New York Couple Hails Cab...For Trip to Arizona

By: Associated Press
By: Associated Press

Two New Yorkers who are moving to Arizona to retire faced something of a dilemma.

Bob and Betty Matas do not drive, and they didn't want to fly because it would mean consigning their two cats, Cleopatra and Pretty Face, to the aircraft hold.

So they did what many residents of the Big Apple do when they need to get somewhere - they hailed a yellow cab.

The cab trip from the Forest Hills neighbourhood of Queens to Sedona, Arizona, will take around seven days and cost $3,000.

They met taxi driver Douglas Guldeniz a couple of weeks ago when they hailed his cab after a shopping trip and began talking about their upcoming move.

"He seemed like a very honest, sincere man, a family man and he spoke very nicely and he seemed to know his way all around town," said Bob Matas.

"We were at first kidding, you know, whether he wanted to go to Sedona, you know he went along with the gag for a while and then he said he was interested in it, in going and so we exchanged phone numbers."

Guldeniz will drive his canary yellow Ford SUV cab for ten hours a day for a flat fee of $3,000, plus expenses for fuel, meals and hotels. The SUV is a hybrid electric vehicle, meaning fuel costs should be lower.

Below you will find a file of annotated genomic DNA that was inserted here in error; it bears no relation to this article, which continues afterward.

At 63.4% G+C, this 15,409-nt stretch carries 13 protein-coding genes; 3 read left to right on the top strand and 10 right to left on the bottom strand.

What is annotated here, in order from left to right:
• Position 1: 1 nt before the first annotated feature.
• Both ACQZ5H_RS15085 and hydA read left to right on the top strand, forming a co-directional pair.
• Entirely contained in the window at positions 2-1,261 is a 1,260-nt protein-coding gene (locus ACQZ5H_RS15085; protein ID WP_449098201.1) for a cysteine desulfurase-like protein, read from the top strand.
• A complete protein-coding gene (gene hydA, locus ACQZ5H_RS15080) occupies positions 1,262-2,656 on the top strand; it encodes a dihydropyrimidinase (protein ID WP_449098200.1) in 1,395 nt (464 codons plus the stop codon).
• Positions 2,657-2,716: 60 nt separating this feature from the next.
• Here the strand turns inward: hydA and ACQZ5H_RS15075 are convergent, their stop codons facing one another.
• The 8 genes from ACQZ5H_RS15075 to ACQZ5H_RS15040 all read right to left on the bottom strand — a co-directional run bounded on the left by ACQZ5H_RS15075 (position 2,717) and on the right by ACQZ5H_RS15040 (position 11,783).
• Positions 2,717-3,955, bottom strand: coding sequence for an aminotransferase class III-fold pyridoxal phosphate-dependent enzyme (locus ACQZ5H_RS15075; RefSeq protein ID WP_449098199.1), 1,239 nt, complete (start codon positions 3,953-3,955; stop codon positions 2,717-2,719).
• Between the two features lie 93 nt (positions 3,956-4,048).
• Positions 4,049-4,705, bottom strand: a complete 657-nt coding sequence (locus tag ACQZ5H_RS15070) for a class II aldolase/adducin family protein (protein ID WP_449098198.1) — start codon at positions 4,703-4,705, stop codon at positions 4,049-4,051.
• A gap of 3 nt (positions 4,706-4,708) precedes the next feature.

The couple loaded cats and luggage in the back of the cab on Tuesday at the start of the 2,400 mile trip - and the cats were coping well.

"They're just happy as a lark," Betty Matas said.

Guldeniz is a new taxi driver by New York standards - he has only been a cabbie for two of the 12 years he has been in America after immigrating from Turkey.

"I just think a couple of seconds, you know how much I make on average in Manhattan. I go by like that and then I say yeah, $3,000, plus you know gas, hotel, you know round trip gas and hotel they pay. They say OK, you know, maybe almost $4,000 is fine. But this is still better than working Manhattan," he said.

The fare is significantly lower than the roughly $10,000 roundtrip price they would have paid using the meter, said the executive director of the Committee for Taxi Safety, a drivers' group.

Guldeniz plans to be back on the streets of Manhattan in eight days. He says he won't make many stops along the way back because "time is money."


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